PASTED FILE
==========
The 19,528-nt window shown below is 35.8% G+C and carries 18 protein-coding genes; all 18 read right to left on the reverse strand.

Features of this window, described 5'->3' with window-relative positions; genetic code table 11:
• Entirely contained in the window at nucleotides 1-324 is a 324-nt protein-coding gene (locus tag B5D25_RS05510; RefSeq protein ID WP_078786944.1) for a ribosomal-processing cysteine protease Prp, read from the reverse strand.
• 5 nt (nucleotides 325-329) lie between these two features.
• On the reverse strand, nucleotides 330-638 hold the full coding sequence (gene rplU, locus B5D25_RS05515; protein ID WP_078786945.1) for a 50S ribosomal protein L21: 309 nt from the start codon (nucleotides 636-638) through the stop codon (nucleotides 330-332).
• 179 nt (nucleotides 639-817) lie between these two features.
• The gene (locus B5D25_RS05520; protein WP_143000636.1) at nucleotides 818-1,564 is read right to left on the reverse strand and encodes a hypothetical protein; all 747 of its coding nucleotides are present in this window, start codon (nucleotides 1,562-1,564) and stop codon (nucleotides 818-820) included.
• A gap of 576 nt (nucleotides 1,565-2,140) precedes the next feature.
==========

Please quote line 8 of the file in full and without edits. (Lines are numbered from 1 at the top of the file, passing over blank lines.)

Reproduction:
• A gap of 576 nt (nucleotides 1,565-2,140) precedes the next feature.